After 70 years of research, the United States government has finally created a Super Soldier and, in Jeff Cahn’s miniseries Red Spike, two of them survive the Red Spike program to show us what it’s all about. Matt Cutler and Greg Dane have had their brains tinkered with and adrenal glands manipulated, all in the name of superior performance. As the two are in the field, it becomes evident that not all is equal between them. When the scientists step in once again to “upgrade” Greg in issue one, it already seems evident that they don’t know what they are dealing with.
As the series continues and the the two Super Soldier friends find themselves in a battle of their own, the questions about the Red Spike program that created them continue to rise.
One of the questions that tends to pop into my mind is when the heck super scientists are going to figure out that humans are flawed and that making them super soldiers doesn’t always add up to them being super obedient? I was really happy to see that Jeff Cahn answered a similar question back in a November interview for MTV Geek:
Geek: Why can’t Army scientists in stories like this learn that if you create a bunch of super soldiers, at least one of them is going to go off the reservation?
Cahn: [Laughs]. Because then there wouldn’t be any good super-soldier stories. But to try to seriously answer your question, I think it’s man’s nature to always push the envelope. Be it physically or intellectually, we are always trying to achieve more. This is what allows us to create amazing things like skyscrapers and airplanes and space stations. But sometimes we don’t fully understand the ramifications of what we do.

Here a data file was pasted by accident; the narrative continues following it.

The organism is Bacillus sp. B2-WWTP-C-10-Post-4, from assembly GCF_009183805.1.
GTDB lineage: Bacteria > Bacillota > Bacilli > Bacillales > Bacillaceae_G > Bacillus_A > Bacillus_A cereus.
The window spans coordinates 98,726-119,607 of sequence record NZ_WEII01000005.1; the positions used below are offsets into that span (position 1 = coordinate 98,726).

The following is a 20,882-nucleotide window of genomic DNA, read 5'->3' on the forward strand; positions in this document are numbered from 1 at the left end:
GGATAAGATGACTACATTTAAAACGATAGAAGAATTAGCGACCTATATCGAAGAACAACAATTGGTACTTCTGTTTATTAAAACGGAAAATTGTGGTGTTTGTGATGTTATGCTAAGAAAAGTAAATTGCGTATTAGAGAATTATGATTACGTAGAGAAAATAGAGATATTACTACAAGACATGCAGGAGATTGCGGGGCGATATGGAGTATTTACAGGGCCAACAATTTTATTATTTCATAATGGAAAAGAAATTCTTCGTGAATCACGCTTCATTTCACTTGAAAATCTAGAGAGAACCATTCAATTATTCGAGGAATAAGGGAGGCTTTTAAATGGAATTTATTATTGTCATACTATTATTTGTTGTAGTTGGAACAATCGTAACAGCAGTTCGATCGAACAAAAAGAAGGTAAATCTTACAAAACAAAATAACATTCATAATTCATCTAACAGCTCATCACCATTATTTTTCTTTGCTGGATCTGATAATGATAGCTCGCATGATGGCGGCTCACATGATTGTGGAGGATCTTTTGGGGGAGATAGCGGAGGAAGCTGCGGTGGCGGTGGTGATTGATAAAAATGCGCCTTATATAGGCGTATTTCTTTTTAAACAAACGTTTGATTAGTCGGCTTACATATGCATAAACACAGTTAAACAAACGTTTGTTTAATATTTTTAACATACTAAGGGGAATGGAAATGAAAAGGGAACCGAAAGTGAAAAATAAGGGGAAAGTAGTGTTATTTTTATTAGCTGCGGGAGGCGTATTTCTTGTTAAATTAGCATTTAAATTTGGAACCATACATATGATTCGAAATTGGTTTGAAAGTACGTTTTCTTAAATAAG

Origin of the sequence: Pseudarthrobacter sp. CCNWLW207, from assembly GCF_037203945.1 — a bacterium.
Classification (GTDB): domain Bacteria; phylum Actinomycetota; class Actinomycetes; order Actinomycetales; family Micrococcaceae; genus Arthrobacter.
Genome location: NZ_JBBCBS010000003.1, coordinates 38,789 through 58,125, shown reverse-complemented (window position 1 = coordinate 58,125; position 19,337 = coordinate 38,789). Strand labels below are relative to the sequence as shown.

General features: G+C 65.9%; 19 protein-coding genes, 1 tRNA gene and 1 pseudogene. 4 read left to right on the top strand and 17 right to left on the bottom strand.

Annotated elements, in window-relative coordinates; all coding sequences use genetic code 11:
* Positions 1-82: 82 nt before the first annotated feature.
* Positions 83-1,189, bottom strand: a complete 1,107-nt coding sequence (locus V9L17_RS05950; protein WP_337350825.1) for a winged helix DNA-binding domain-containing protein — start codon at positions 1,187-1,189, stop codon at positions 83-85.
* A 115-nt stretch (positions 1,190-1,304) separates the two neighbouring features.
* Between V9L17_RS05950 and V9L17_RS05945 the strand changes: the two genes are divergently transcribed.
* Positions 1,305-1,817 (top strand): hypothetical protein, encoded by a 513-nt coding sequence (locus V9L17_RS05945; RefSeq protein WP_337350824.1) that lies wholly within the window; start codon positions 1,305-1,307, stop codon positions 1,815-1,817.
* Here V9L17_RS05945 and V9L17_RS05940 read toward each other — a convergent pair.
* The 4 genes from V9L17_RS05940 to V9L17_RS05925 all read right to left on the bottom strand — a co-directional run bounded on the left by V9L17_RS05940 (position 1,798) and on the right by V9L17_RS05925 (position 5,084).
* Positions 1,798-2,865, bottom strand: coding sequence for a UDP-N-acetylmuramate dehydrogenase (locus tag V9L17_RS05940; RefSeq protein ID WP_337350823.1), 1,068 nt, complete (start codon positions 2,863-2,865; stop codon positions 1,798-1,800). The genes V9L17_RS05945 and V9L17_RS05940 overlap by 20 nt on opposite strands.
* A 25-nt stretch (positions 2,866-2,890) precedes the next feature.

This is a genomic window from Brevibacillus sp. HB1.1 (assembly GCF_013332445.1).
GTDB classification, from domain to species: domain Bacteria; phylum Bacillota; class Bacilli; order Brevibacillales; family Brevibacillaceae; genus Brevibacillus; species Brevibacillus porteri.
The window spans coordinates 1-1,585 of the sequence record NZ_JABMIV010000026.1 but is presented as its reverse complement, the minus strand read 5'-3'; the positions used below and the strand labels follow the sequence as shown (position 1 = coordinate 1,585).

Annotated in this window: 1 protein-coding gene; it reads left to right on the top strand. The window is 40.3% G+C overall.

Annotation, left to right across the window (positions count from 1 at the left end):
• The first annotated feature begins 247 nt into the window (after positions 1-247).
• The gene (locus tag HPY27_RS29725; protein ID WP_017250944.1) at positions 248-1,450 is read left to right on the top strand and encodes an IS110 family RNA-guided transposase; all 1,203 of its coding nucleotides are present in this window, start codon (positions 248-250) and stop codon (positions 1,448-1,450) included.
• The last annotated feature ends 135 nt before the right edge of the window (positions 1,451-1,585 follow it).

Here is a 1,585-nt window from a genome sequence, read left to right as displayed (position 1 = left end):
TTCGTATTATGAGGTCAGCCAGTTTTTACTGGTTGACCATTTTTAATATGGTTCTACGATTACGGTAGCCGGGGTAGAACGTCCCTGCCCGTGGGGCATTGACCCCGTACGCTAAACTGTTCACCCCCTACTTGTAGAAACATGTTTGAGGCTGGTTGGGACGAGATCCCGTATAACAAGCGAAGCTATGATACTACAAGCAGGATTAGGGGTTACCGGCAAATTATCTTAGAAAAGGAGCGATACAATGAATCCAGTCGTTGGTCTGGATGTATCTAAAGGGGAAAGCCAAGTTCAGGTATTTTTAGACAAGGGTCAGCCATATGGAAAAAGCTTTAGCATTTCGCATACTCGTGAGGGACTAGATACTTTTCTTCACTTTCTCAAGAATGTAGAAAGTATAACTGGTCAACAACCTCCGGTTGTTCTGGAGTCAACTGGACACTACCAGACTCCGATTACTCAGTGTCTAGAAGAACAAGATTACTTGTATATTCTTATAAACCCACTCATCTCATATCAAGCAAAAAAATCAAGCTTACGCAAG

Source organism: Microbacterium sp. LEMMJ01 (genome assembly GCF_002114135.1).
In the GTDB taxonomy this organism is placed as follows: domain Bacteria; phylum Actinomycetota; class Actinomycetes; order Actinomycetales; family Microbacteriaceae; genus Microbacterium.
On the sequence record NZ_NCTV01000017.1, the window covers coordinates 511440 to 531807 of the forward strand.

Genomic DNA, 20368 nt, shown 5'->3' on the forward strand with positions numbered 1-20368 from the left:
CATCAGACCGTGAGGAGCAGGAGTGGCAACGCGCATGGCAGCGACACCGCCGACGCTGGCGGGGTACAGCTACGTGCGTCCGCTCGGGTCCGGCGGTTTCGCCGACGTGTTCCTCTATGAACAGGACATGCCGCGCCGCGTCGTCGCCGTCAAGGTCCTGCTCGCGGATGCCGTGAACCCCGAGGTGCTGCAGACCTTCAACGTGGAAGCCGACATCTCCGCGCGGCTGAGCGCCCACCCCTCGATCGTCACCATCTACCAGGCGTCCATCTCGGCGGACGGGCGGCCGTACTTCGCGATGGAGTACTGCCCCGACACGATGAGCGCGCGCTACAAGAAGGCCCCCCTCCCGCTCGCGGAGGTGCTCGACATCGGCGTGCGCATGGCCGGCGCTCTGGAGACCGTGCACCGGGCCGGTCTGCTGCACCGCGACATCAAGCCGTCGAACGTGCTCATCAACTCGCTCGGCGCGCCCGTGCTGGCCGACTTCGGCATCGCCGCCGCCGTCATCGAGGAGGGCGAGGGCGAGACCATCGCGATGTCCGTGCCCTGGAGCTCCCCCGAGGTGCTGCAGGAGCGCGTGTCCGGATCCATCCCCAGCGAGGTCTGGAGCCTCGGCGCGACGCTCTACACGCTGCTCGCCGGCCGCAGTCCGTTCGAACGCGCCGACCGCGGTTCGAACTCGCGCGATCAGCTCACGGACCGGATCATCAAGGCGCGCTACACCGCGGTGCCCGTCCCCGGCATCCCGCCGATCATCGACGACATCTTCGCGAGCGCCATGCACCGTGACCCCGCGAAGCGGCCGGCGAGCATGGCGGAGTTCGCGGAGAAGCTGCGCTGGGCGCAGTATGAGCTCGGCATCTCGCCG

I think the scientists in these stories are really smart and have gotten where they are by understanding the world and how things work in it. So there’s some arrogance there, where they believe that they’ve covered all the angles and that they have a solution to any problem that may arise, when in fact they don’t. It’s a “man’s reach exceeds his grasp” situation that gets blown out to the nth degree because of how smart Fairfield is and what it is he’s trying to grasp.
In five issues, Jeff Cahn provides a complete action story with a great arc to keep you turning the pages. It’s full of scientific arrogance, flawed humanity and pushing the envelope in all directions. He is helped along by the art of Salvador Navarro, and your eye has probably already been drawn to a number of the Red Spike covers created by none other than Mark Texeira (Wolverine, Punisher). On March 14th the entire series will be collected into a trade paperback, which will include gallery pages of the Mark Texeira cover art and some additional story material in the form of diary entries from Doctor Fairfield, the creator of the Red Spike program.
If you have missed this entire series, then take a sneak peek at the first issue for free on the Benaroya Publishing site while you wait for the TPB to be released from Image Comics.